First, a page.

McMorris Rodgers worried broadband funding will miss mark without new maps

McMorris Rodgers worried broadband funding will miss mark without new maps
© Greg Nash

Rep. Cathy McMorris RodgersCathy McMorris RodgersDemocrats to target Section 230 in Haugen hearing Washington redistricting panel reaches late agreement on new lines McMorris Rodgers worried broadband funding will miss mark without new maps MORE (R-Wash.), the ranking member of the House Energy and Commerce Committee, said Tuesday that broadband maps need updates so proposed funding in the Senate-passed infrastructure bill can be distributed to the right places.

“We need to close this digital divide once and for all, but in order to do that, we have to have maps that actually reflect where the needs are,” Rodgers said at The Hill’s A More Perfect Union event on Tuesday.

“I'm very concerned that we are going to be spending billions of dollars, but it is not going to go to the truly unserved, underserved areas in my district and around the country,” she added.


President TrumpDonald TrumpSenate rejects attempt to block Biden's Saudi arms sale Crenshaw slams House Freedom Caucus members as 'grifters,' 'performance artists' Senate confirms Biden's nominee to lead Customs and Border Protection MORE signed the Broadband Data Act into law in March 2020, requiring the Federal Communications Commission (FCC) to collect more granular data on service availability from providers. But Rodgers said the maps are still outdated, coming up on nearly two years later.

“I just would continue to impress upon the FCC that we need to get the maps updated so that as Congress is getting ready to appropriate a lot of money that it’s going to the truly unserved and underserved areas,” she told The Hill’s Steve Clemons.

Sen. Joe ManchinJoe ManchinManchin warns about inflation as Democrats pursue Biden spending bill Overnight Health Care — Biden mandate faces Dem resistance Exporting gas means higher monthly energy bills for American families MORE (D-W.V.) announced earlier this month that the FCC had provided $53.5 million for his state’s broadband through the agency’s Rural Digital Opportunity Fund over the next 10 years, but more than 2,400 state residents had proven through speed tests to the FCC that the maps used to distribute the grants were incorrect.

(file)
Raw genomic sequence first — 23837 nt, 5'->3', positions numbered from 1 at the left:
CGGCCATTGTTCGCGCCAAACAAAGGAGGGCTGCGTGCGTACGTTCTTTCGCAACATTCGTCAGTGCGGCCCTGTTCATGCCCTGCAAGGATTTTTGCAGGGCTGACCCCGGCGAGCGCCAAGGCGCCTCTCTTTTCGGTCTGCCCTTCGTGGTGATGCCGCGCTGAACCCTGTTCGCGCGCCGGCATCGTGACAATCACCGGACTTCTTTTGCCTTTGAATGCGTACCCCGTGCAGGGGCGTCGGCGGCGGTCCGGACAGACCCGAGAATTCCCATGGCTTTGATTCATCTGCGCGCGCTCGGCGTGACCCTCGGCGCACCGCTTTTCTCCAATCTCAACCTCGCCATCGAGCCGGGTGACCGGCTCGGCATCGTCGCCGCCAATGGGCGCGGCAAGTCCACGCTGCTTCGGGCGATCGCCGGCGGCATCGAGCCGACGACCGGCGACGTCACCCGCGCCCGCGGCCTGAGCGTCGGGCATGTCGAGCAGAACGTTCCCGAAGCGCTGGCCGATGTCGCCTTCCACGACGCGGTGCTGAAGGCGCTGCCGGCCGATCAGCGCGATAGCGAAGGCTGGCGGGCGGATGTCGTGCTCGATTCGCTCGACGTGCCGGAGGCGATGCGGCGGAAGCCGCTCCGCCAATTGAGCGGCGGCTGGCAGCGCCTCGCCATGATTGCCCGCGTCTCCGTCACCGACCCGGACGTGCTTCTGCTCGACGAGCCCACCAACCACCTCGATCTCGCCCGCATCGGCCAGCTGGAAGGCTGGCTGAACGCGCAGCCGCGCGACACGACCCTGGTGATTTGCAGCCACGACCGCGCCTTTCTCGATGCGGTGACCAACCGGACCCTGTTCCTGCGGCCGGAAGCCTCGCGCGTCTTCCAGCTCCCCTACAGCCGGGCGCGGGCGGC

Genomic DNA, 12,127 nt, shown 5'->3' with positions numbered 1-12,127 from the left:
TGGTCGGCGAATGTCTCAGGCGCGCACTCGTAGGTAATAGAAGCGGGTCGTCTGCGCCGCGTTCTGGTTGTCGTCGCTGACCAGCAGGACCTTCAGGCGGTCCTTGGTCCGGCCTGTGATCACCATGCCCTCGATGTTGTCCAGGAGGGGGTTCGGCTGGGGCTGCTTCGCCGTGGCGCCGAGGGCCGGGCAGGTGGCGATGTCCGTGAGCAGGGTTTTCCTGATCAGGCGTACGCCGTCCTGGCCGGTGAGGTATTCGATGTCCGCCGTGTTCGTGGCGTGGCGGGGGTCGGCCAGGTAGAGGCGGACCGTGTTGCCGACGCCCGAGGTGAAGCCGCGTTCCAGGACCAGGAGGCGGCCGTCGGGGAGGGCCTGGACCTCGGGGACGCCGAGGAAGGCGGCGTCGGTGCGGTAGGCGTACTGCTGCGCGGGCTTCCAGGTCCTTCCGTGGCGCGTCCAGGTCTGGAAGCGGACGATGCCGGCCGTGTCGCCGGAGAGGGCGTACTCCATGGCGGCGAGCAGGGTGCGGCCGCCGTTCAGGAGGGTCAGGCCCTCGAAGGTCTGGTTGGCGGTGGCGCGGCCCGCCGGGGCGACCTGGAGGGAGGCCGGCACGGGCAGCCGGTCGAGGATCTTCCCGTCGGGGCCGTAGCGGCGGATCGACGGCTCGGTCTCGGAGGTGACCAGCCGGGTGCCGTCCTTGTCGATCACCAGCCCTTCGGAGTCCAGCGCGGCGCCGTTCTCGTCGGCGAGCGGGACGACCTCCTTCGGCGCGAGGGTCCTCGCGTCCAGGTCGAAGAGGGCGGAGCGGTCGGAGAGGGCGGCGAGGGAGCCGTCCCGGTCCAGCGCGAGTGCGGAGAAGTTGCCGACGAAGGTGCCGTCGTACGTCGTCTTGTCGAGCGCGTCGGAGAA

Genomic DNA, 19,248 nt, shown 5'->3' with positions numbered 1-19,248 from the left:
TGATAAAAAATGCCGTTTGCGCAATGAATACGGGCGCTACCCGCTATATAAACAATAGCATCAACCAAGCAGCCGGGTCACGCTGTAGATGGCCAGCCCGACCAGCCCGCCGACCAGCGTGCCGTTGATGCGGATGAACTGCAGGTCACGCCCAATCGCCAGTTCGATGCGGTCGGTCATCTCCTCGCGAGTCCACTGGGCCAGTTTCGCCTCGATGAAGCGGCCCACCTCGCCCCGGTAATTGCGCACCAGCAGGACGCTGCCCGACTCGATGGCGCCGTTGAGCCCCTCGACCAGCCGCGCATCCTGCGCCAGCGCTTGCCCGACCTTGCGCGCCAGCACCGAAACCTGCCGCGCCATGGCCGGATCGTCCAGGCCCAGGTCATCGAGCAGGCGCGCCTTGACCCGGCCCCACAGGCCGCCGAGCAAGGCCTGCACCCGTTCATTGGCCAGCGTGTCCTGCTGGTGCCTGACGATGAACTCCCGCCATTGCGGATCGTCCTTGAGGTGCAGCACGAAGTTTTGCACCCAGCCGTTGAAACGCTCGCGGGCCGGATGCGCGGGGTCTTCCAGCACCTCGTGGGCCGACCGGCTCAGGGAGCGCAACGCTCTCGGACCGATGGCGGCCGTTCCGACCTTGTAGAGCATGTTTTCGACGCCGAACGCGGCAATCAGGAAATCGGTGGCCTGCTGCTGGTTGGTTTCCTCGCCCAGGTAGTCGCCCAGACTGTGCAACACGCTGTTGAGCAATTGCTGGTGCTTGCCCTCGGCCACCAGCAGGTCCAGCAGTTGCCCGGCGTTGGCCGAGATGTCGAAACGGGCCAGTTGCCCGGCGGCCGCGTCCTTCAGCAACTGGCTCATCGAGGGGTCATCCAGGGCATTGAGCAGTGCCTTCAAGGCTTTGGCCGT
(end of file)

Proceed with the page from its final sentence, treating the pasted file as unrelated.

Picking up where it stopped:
Manchin said broadband funds in the Senate-passed infrastructure bill are tied to new maps. That bill now awaits a vote in the House as Democratic leaders look to finalize a deal within their caucus with those who have held their support for the infrastructure package until there is a commitment on a larger social spending framework.

Rep. Peter WelchPeter Francis WelchVermont Lt. Gov. launches bid for US House The Hill's Morning Report - Ins and outs: Powell renominated at Fed, Parnell drops Senate bid Welch to seek Senate seat in Vermont MORE (D-Vt.), chief deputy whip of the Democratic Caucus, expressed optimism that members would reach a deal.

“We’re gonna stick together and we’re gonna pass it,” he said at the event.

Welch, a co-chair of the House Rural Broadband Caucus, said President BidenJoe BidenHouse passes 8B defense policy bill House approves bill to ease passage of debt limit hike Senate rejects attempt to block Biden's Saudi arms sale MORE’s nomination of acting FCC Chair Jessica RosenworcelJessica RosenworcelHillicon Valley — Presented by Connected Commerce Council — Incident reporting language left out of package Senate confirms FCC's Rosenworcel to another term The Hill's Morning Report - Presented by Uber - New vaccine mandate in NYC; Biden-Putin showdown MORE to permanently head the agency will be a “big boost” to improving access.

“Early on, she saw the absolute essential nature of the internet and having access to broadband for the educational opportunity of our kids,” Welch said.

The Hill's "A More Perfect Union" festival is sponsored by Microsoft and Southern Company.

This story was updated at 7:22 p.m.